It’s an infodemic on top of a pandemic: Repeated political attacks on the vote-by-mail process, a scrambled terminology, and, now, worrisome headlines about the U.S. Postal Service have spawned doubt, confusion, and concern about voting by mail. Inoculate yourself and others with these eight facts, and carry on.
1. You must request a mail-in ballot before every election.
If you wish to vote early by mail in Nebraska, you must first fill out a request form to do so. You must do this before each election. The first day early mail-in ballots could be requested for the November 2020 election was July 6. Go to civicnebraska.vote and we can help you obtain a request form.
2. If you’re registered to vote in Nebraska, you’ll automatically get a request form for a mail-in ballot.
Election officials in Nebraska’s three largest counties – Douglas, Lancaster, and Sarpy – are sending all registered voters in their counties a form to request an early mail-in ballot. On Aug. 19, Secretary of State Robert Evnen said the state also would send vote-by-mail application cards to all registered voters in all other Nebraska counties. So if you’re registered, you’ll get an application to vote by mail.
In counties other than Douglas, Lancaster, and Sarpy, request forms should start to arrive after Labor Day. You don’t have to wait for that card to come in the mail, though. You can take it upon yourself to get a request form and submit it as soon as you like. Again, we can help.
3. After requesting your ballot, look for it to arrive after Sept. 28.
The first day that county election officials can send ballots out to those who have requested them is Sept. 28. Watch your mail after this date for your ballot. If you have concerns about the arrival status of your ballot, call your county election office.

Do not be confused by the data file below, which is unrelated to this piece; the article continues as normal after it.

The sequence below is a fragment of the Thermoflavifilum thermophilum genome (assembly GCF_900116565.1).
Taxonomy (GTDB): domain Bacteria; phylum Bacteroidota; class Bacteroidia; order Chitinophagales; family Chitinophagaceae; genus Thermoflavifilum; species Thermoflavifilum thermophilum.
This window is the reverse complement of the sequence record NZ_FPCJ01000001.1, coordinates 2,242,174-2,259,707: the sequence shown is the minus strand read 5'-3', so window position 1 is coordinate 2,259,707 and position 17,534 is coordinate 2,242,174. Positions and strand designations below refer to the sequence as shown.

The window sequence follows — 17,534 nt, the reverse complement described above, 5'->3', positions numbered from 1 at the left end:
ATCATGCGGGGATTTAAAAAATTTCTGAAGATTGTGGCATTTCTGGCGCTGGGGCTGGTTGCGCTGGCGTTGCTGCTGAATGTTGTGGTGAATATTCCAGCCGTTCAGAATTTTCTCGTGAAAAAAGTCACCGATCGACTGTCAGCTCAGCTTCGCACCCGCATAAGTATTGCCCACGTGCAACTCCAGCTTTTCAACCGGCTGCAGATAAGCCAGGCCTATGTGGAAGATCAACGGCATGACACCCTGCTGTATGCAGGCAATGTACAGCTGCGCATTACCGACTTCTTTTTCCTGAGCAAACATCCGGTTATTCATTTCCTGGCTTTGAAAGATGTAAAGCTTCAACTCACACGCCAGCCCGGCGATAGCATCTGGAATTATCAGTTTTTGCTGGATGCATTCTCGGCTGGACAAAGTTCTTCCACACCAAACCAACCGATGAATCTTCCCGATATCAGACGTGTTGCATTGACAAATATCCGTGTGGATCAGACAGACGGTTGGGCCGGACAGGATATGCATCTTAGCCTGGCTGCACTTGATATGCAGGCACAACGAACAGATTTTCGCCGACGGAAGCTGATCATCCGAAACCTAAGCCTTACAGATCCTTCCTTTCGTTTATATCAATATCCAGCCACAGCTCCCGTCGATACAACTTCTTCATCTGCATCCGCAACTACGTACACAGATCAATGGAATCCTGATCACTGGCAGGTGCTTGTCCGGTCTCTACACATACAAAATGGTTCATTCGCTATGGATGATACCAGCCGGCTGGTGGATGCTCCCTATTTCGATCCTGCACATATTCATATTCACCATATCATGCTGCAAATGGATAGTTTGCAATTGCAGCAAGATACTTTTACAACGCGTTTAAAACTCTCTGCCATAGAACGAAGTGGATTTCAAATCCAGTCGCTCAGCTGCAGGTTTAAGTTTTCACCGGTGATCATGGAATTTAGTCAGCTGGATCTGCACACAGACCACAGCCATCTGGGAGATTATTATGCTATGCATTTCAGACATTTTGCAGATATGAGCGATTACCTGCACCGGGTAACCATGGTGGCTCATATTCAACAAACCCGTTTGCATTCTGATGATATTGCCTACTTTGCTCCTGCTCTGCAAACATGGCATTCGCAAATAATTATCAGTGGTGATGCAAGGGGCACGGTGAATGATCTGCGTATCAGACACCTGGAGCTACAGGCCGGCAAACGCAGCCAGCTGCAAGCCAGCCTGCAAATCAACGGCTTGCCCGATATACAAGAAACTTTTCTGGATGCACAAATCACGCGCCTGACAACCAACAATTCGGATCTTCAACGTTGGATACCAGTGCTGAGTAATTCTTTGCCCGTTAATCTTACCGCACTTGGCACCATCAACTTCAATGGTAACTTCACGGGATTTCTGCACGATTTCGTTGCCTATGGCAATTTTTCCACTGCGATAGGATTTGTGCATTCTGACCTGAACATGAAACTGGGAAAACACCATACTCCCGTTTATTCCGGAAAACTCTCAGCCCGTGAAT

4. There’s no difference between ‘absentee voting,’ ‘voting by mail,’ or ‘voting at home.’
You may be hearing several different terms – absentee voting, early mail-in voting, vote-by-mail, vote-at-home, etc. This time-honored practice goes by many names, but it is all the same thing: You request your mail-in ballot, you get your mail-in ballot, you send back your mail-in ballot. And it’s proven, reliable, and secure.
5. You don’t need to explain why you want to vote-by-mail.
Nebraska is a “no excuse” state, meaning we place no unnecessary burdens on requesting an early ballot.
6. Much of the noise about fraud, errors, and partisanship is just that – noise.
But we understand if you’re concerned.
First, know that voting by mail is extremely secure. If you need more facts and insight on this, we’ve addressed it at length in prior blog posts: 1, 2 (TL; DR version: Fraud is difficult and extremely rare, and errors with vote-by-mail are also extremely rare. Also, vote-by-mail doesn’t benefit one ideology or the other).
What about the controversy with the U.S. Postal Service? If you’re already decided on candidates and issues, help flatten the ballot curve for our postal workers by return-mailing your ballot as quickly as possible once you’ve received it. Right now, postal officials in Nebraska suggest a 15-day window to ensure on-time delivery. We’re suggesting your drop-dead deadline to get your completed ballot in the mail should be Oct. 20, simply to provide our postal friends some cushion. Bottom line: Don’t delay.
If you want to be absolutely sure that your ballot is received as quickly as possible, you can always take it to one of your county’s official dropboxes. Do this after Oct. 20 for sure. You have until 8 p.m CST Nov. 3 to drop it off. All 93 Nebraska counties have at least one dropbox. After you do so, you can track the status of your ballot here.
7. No matter how you want to vote, you first have to be registered.
There are two dates you absolutely, positively need to know for this.
– If you wish to register online to vote in Nebraska, you must do so by 11:59 p.m. Friday, Oct. 16, 2020. You will need a valid ID in the precinct in which you will vote to register online. Registering online in Nebraska takes about 10 minutes.
– If you wish to register in person at your county’s election office, you get one additional week. That means you have until 6 p.m. Friday, Oct. 23, 2020, to get there and get it done.
8. Staying informed and fighting the infodemic is essential this year.
So stay informed. Our Election 2020 Central features important dates in the 2020 election, videos about your rights as a voter, volunteer opportunities, and even more answers to frequently asked questions about participating in the 2020 election. Share it, bookmark it, and check it often. And don’t forget to VOTE!